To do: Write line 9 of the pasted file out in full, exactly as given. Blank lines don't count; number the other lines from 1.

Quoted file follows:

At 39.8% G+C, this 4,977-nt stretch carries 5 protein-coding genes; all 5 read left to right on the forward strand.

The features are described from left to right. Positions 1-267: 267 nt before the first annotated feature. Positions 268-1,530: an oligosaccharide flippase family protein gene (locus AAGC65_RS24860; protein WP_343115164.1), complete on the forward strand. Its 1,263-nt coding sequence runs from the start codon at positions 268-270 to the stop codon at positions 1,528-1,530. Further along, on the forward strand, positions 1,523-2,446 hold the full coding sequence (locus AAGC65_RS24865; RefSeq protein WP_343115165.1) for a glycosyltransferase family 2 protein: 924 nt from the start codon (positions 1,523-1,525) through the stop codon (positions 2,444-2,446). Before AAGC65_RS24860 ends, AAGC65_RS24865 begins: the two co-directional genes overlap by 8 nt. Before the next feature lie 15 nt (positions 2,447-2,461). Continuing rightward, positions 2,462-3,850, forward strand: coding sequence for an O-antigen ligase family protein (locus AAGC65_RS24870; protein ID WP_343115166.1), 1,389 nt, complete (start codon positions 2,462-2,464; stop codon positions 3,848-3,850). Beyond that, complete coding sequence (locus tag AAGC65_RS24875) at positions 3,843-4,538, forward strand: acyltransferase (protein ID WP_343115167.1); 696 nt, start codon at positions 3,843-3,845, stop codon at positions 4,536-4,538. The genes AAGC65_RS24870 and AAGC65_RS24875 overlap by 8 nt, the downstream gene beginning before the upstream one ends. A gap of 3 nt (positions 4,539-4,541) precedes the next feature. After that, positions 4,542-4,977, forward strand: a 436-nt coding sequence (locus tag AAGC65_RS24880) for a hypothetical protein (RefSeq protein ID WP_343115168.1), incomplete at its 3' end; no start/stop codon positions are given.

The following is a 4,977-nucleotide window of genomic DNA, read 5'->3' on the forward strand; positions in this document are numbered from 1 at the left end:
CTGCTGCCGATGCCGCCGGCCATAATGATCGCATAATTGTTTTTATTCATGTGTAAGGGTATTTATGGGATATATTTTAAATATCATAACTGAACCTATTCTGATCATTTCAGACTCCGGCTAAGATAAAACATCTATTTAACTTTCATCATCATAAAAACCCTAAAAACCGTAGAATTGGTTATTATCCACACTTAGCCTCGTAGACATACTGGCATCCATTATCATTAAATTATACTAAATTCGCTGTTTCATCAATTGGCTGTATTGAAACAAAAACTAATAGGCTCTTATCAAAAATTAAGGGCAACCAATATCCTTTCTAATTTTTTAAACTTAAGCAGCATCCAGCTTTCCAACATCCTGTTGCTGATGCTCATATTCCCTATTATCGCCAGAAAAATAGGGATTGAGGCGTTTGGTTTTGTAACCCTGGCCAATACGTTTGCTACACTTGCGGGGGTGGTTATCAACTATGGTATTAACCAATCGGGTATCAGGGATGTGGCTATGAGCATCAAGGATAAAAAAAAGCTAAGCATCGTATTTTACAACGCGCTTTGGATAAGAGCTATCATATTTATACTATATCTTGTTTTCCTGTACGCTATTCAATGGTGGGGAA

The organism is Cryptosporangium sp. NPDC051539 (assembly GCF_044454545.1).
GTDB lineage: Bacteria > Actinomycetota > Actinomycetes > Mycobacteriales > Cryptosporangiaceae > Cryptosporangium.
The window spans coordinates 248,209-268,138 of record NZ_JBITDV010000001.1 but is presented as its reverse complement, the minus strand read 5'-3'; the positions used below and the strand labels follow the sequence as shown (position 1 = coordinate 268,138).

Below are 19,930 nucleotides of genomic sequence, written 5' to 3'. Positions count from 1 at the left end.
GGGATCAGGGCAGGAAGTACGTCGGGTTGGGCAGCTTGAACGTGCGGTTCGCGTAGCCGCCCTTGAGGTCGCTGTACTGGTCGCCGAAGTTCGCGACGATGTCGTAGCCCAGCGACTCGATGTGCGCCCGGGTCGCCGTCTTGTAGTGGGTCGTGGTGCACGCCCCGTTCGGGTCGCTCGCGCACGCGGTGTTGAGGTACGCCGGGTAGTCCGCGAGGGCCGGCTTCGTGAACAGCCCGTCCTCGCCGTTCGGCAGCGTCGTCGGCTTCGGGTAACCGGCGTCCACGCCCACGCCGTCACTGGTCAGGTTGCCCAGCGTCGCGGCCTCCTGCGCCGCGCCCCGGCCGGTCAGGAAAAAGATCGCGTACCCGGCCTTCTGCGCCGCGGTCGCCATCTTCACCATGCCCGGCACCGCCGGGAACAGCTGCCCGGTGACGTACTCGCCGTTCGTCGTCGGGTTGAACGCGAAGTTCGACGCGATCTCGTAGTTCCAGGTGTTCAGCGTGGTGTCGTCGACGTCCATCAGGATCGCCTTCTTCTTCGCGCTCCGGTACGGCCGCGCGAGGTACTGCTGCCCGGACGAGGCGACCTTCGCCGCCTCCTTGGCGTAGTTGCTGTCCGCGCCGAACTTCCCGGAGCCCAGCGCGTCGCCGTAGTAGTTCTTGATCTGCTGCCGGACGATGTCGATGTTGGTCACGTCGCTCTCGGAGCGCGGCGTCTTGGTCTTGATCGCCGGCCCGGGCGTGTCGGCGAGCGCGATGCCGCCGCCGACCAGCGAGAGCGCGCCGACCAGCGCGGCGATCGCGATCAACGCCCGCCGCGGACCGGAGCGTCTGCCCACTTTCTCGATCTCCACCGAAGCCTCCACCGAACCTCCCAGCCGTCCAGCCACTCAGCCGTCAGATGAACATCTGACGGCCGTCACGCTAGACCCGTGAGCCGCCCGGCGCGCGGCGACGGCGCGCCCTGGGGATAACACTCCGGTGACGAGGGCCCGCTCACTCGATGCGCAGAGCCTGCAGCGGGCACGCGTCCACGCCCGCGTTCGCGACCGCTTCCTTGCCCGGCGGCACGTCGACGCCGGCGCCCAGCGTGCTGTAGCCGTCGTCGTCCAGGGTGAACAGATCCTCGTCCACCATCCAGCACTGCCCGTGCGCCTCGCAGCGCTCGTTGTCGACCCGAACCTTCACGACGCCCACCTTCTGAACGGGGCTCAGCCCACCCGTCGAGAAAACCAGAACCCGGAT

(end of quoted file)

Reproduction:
GGGATCAGGGCAGGAAGTACGTCGGGTTGGGCAGCTTGAACGTGCGGTTCGCGTAGCCGCCCTTGAGGTCGCTGTACTGGTCGCCGAAGTTCGCGACGATGTCGTAGCCCAGCGACTCGATGTGCGCCCGGGTCGCCGTCTTGTAGTGGGTCGTGGTGCACGCCCCGTTCGGGTCGCTCGCGCACGCGGTGTTGAGGTACGCCGGGTAGTCCGCGAGGGCCGGCTTCGTGAACAGCCCGTCCTCGCCGTTCGGCAGCGTCGTCGGCTTCGGGTAACCGGCGTCCACGCCCACGCCGTCACTGGTCAGGTTGCCCAGCGTCGCGGCCTCCTGCGCCGCGCCCCGGCCGGTCAGGAAAAAGATCGCGTACCCGGCCTTCTGCGCCGCGGTCGCCATCTTCACCATGCCCGGCACCGCCGGGAACAGCTGCCCGGTGACGTACTCGCCGTTCGTCGTCGGGTTGAACGCGAAGTTCGACGCGATCTCGTAGTTCCAGGTGTTCAGCGTGGTGTCGTCGACGTCCATCAGGATCGCCTTCTTCTTCGCGCTCCGGTACGGCCGCGCGAGGTACTGCTGCCCGGACGAGGCGACCTTCGCCGCCTCCTTGGCGTAGTTGCTGTCCGCGCCGAACTTCCCGGAGCCCAGCGCGTCGCCGTAGTAGTTCTTGATCTGCTGCCGGACGATGTCGATGTTGGTCACGTCGCTCTCGGAGCGCGGCGTCTTGGTCTTGATCGCCGGCCCGGGCGTGTCGGCGAGCGCGATGCCGCCGCCGACCAGCGAGAGCGCGCCGACCAGCGCGGCGATCGCGATCAACGCCCGCCGCGGACCGGAGCGTCTGCCCACTTTCTCGATCTCCACCGAAGCCTCCACCGAACCTCCCAGCCGTCCAGCCACTCAGCCGTCAGATGAACATCTGACGGCCGTCACGCTAGACCCGTGAGCCGCCCGGCGCGCGGCGACGGCGCGCCCTGGGGATAACACTCCGGTGACGAGGGCCCGCTCACTCGATGCGCAGAGCCTGCAGCGGGCACGCGTCCACGCCCGCGTTCGCGACCGCTTCCTTGCCCGGCGGCACGTCGACGCCGGCGCCCAGCGTGCTGTAGCCGTCGTCGTCCAGGGTGAACAGATCCTCGTCCACCATCCAGCACTGCCCGTGCGCCTCGCAGCGCTCGTTGTCGACCCGAACCTTCACGACGCCCACCTTCTGAACGGGGCTCAGCCCACCCGTCGAGAAAACCAGAACCCGGAT